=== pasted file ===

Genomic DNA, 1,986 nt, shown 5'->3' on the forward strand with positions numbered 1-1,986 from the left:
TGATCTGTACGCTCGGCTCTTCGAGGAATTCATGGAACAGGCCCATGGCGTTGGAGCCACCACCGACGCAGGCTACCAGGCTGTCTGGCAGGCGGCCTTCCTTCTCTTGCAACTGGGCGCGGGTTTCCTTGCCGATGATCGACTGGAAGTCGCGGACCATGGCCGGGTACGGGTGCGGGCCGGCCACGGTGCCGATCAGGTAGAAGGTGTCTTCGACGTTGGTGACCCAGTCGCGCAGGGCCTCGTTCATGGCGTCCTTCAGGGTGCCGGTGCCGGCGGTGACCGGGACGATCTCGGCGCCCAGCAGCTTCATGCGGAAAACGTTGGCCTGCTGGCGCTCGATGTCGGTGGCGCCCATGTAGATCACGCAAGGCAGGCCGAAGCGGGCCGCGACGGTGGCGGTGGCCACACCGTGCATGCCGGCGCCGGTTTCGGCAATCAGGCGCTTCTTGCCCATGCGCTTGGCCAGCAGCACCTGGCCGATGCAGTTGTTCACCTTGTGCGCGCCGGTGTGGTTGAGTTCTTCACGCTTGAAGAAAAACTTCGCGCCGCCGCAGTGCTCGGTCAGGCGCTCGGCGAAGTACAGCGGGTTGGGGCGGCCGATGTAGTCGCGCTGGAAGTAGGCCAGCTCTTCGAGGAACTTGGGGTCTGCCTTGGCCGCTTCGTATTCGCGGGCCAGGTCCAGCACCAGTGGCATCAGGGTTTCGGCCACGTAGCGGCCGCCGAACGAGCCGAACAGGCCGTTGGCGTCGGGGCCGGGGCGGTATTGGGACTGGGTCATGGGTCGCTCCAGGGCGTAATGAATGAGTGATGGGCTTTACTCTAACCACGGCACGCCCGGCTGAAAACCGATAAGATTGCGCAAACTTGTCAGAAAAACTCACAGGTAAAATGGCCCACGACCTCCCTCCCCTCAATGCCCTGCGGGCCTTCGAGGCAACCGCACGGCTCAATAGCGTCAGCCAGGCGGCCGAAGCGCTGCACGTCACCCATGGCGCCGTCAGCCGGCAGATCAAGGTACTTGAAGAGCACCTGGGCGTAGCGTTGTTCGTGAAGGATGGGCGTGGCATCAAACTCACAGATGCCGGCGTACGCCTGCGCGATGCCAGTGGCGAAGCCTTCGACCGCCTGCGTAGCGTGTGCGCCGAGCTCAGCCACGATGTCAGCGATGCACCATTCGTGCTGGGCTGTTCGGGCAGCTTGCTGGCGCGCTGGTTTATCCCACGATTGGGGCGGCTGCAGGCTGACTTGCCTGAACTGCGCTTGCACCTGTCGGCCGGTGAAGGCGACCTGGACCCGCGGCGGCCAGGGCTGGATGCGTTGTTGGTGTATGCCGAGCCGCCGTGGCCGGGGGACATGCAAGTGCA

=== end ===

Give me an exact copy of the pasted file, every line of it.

Genomic DNA, 1,986 nt, shown 5'->3' on the forward strand with positions numbered 1-1,986 from the left:
TGATCTGTACGCTCGGCTCTTCGAGGAATTCATGGAACAGGCCCATGGCGTTGGAGCCACCACCGACGCAGGCTACCAGGCTGTCTGGCAGGCGGCCTTCCTTCTCTTGCAACTGGGCGCGGGTTTCCTTGCCGATGATCGACTGGAAGTCGCGGACCATGGCCGGGTACGGGTGCGGGCCGGCCACGGTGCCGATCAGGTAGAAGGTGTCTTCGACGTTGGTGACCCAGTCGCGCAGGGCCTCGTTCATGGCGTCCTTCAGGGTGCCGGTGCCGGCGGTGACCGGGACGATCTCGGCGCCCAGCAGCTTCATGCGGAAAACGTTGGCCTGCTGGCGCTCGATGTCGGTGGCGCCCATGTAGATCACGCAAGGCAGGCCGAAGCGGGCCGCGACGGTGGCGGTGGCCACACCGTGCATGCCGGCGCCGGTTTCGGCAATCAGGCGCTTCTTGCCCATGCGCTTGGCCAGCAGCACCTGGCCGATGCAGTTGTTCACCTTGTGCGCGCCGGTGTGGTTGAGTTCTTCACGCTTGAAGAAAAACTTCGCGCCGCCGCAGTGCTCGGTCAGGCGCTCGGCGAAGTACAGCGGGTTGGGGCGGCCGATGTAGTCGCGCTGGAAGTAGGCCAGCTCTTCGAGGAACTTGGGGTCTGCCTTGGCCGCTTCGTATTCGCGGGCCAGGTCCAGCACCAGTGGCATCAGGGTTTCGGCCACGTAGCGGCCGCCGAACGAGCCGAACAGGCCGTTGGCGTCGGGGCCGGGGCGGTATTGGGACTGGGTCATGGGTCGCTCCAGGGCGTAATGAATGAGTGATGGGCTTTACTCTAACCACGGCACGCCCGGCTGAAAACCGATAAGATTGCGCAAACTTGTCAGAAAAACTCACAGGTAAAATGGCCCACGACCTCCCTCCCCTCAATGCCCTGCGGGCCTTCGAGGCAACCGCACGGCTCAATAGCGTCAGCCAGGCGGCCGAAGCGCTGCACGTCACCCATGGCGCCGTCAGCCGGCAGATCAAGGTACTTGAAGAGCACCTGGGCGTAGCGTTGTTCGTGAAGGATGGGCGTGGCATCAAACTCACAGATGCCGGCGTACGCCTGCGCGATGCCAGTGGCGAAGCCTTCGACCGCCTGCGTAGCGTGTGCGCCGAGCTCAGCCACGATGTCAGCGATGCACCATTCGTGCTGGGCTGTTCGGGCAGCTTGCTGGCGCGCTGGTTTATCCCACGATTGGGGCGGCTGCAGGCTGACTTGCCTGAACTGCGCTTGCACCTGTCGGCCGGTGAAGGCGACCTGGACCCGCGGCGGCCAGGGCTGGATGCGTTGTTGGTGTATGCCGAGCCGCCGTGGCCGGGGGACATGCAAGTGCA